My two brothers, one of whom was in her her senior Honors Psychology class this year, and my mom and I arrived at her wake at Blake Lamb Funeral Home in Oak Lawn at 3:20. Three minutes later, the line was out the door. And it stayed that way for a long time. My family and I only assumed the decision was made to have the wake at Blake Lamb because it is the largest funeral home in the area. It still overflowed. In his brief eulogy the next day, Ms. B’s oldest son Brian, who also works at Brother Rice, said the funeral director remarked that his mother must have been a special person because they only had turnout like that for fallen police officers and soldiers.

And in that capacity crowd at Ms. B’s wake, there were many familiar faces from my past — teachers, friends, parents. One of those faces, a round and lightly five o’clock-shadowed one, belonged to the best friend I made in high school, Marty Kyler. I saw him from across the large parlor room, and after he paid his respects he strutted over to greet me with a warm hug. I walked away from my family in line and Marty and I talked for a minute or so, but he left me with something to think about, as he often does.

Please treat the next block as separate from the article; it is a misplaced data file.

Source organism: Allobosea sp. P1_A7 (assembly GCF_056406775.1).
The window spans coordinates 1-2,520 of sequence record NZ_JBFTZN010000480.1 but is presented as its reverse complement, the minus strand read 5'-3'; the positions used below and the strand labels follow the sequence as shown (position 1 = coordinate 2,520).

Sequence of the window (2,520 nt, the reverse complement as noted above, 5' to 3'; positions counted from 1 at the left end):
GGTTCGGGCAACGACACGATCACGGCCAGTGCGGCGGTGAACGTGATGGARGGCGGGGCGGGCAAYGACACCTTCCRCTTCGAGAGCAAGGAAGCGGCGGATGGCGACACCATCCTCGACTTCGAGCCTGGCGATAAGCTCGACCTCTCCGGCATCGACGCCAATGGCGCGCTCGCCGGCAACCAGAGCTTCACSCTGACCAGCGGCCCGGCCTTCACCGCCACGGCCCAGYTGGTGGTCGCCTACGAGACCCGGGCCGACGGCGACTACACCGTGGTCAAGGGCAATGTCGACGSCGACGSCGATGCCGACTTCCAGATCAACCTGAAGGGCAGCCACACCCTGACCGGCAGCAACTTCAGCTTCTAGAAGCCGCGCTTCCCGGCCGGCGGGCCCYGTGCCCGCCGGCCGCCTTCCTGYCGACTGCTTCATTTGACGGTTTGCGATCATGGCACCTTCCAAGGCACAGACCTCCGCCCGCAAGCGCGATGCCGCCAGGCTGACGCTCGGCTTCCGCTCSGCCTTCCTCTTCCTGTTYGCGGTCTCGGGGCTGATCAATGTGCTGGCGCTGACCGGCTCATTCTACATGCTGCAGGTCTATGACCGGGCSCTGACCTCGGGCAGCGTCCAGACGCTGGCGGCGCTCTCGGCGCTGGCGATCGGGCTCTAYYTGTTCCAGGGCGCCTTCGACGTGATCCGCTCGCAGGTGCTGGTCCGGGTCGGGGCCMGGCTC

“There are a lot of smiling faces in this room,” he said. “She would have liked that.”

He was right. After he left, with a promise that we would have a proper reunion after the funeral the following day, I looked up to see lots of smiles and hear bursts of hearty laughter. And Ms. B would have loved it. She was one of those people who most definitely would have insisted on a true celebration of life rather than a period of mourning. And after all the stories swapped, memories shared and laughs had, I think it’s safe to say Ms. B’s wake and funeral were a celebration, complete with the Brother Rice marching band she loved so much.

When I returned to line, smile on my face, my mom reminded me of how both she and I first met Ms. B. After my years of class and memories of Ms. B, I had almost forgotten that the first time we ever met perfectly encapsulated who she was.

It was a warm, humid day in late September of 2008. I was a short, pudgy, ill at ease freshman at Brother Rice and it was the day of the Homecoming Dance, which Ms. B. oversaw for as long as I think anyone at Rice can remember. But the dance wasn’t what was worrying me. Instead, my chronically nervous 14-year-old self was concerned about finishing a biology project on Sickle Cell Anemia due the following Monday.

I had been working on the project, which consisted of a paper and an accompanying poster board, since early in the school year, but because it was the first major project I had in high school, I wanted to make it perfect. But I forgot my Biology notebook. Which had all my notes for the project. I was screwed.

My mom graciously drove me over to school on the off chance someone was there to let me in, go to my locker, and grab the all-important notebook. Sure enough, Ms. B was there.